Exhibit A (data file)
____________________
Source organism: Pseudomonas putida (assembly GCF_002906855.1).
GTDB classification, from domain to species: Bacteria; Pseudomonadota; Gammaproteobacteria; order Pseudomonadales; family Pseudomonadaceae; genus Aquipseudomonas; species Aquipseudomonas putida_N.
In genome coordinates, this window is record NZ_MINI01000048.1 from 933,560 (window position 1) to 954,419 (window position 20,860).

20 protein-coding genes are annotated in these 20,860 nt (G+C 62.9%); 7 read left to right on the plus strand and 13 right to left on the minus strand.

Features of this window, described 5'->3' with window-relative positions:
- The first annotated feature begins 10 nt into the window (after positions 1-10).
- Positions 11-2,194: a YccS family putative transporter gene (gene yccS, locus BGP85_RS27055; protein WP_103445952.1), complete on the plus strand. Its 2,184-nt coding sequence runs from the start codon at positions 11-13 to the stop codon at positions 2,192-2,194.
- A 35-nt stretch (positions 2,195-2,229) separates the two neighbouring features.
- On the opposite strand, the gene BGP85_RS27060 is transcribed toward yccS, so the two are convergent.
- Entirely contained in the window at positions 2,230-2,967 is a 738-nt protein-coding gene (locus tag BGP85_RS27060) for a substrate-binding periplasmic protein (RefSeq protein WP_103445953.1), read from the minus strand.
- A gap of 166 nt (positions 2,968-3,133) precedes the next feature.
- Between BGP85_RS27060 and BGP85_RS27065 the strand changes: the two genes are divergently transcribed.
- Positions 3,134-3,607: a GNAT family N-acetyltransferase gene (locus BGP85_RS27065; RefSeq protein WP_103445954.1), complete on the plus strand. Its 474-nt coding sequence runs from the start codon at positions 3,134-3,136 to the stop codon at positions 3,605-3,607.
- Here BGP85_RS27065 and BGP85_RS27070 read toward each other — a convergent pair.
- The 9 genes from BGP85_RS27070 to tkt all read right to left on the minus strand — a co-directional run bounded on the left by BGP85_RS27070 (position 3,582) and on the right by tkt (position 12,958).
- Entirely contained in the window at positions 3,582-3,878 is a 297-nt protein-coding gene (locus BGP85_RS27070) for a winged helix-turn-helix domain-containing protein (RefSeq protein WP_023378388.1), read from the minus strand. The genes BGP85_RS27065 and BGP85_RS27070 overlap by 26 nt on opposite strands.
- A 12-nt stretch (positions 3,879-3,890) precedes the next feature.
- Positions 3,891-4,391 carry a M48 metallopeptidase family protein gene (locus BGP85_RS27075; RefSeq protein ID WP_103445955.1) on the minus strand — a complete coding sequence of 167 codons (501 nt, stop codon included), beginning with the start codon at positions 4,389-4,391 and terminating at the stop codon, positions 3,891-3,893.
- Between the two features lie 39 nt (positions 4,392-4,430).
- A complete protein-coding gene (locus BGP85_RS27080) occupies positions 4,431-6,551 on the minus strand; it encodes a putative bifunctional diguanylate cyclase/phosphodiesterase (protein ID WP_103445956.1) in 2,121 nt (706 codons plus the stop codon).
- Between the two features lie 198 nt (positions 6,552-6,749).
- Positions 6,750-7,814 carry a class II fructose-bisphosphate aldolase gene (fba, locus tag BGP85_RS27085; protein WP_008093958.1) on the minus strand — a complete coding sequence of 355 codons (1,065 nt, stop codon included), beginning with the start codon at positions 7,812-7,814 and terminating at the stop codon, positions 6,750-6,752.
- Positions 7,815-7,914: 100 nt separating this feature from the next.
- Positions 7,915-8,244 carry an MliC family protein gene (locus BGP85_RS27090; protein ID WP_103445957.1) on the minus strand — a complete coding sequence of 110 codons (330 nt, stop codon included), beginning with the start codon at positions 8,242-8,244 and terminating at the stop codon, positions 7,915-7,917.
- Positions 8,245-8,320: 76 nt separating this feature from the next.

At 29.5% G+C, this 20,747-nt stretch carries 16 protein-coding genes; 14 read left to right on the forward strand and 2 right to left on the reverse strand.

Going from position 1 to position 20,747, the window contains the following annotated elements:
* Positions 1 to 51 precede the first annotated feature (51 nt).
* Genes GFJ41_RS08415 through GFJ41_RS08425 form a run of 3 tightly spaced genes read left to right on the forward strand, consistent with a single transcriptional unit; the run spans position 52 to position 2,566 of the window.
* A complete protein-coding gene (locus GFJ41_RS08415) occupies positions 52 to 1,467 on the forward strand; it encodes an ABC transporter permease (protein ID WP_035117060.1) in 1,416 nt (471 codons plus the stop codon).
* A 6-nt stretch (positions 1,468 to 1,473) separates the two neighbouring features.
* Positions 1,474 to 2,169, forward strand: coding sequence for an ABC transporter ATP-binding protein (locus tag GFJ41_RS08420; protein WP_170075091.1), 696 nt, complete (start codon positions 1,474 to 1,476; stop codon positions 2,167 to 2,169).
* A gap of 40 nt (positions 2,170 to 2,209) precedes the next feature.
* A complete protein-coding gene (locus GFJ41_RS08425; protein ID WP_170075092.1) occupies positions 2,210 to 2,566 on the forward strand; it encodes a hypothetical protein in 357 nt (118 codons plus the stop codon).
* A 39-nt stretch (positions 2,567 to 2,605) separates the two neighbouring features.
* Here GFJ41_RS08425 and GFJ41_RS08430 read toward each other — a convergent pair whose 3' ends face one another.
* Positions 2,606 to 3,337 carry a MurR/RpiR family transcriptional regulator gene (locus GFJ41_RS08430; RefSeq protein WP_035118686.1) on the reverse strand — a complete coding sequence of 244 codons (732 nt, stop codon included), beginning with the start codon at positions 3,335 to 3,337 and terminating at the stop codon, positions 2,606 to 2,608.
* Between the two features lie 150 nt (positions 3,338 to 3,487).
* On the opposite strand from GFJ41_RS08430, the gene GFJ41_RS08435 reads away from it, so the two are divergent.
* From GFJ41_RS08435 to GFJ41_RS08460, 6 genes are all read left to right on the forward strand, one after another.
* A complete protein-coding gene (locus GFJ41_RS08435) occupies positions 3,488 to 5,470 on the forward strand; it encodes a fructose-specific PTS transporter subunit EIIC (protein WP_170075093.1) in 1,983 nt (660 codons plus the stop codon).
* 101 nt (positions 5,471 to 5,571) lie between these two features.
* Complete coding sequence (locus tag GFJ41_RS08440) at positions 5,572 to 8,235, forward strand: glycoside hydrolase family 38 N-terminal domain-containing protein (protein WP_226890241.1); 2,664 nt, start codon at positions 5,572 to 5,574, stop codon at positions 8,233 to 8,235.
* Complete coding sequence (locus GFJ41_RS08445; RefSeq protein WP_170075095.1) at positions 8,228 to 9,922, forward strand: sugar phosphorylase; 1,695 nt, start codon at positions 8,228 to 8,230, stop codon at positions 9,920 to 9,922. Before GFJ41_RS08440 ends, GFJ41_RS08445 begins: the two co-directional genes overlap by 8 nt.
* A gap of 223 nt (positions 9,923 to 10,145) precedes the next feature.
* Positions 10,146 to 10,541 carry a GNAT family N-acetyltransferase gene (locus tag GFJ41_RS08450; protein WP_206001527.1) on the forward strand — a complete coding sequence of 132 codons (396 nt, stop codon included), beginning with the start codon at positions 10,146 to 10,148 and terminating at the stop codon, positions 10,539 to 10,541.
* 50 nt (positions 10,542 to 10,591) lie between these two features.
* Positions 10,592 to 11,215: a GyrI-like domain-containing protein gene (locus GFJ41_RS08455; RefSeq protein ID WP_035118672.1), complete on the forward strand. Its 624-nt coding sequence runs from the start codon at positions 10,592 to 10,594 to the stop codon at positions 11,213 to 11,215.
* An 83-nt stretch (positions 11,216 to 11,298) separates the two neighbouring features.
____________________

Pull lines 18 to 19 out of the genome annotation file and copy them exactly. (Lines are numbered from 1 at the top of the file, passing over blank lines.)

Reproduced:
- Positions 3,891-4,391 carry a M48 metallopeptidase family protein gene (locus BGP85_RS27075; RefSeq protein ID WP_103445955.1) on the minus strand — a complete coding sequence of 167 codons (501 nt, stop codon included), beginning with the start codon at positions 4,389-4,391 and terminating at the stop codon, positions 3,891-3,893.
- Between the two features lie 39 nt (positions 4,392-4,430).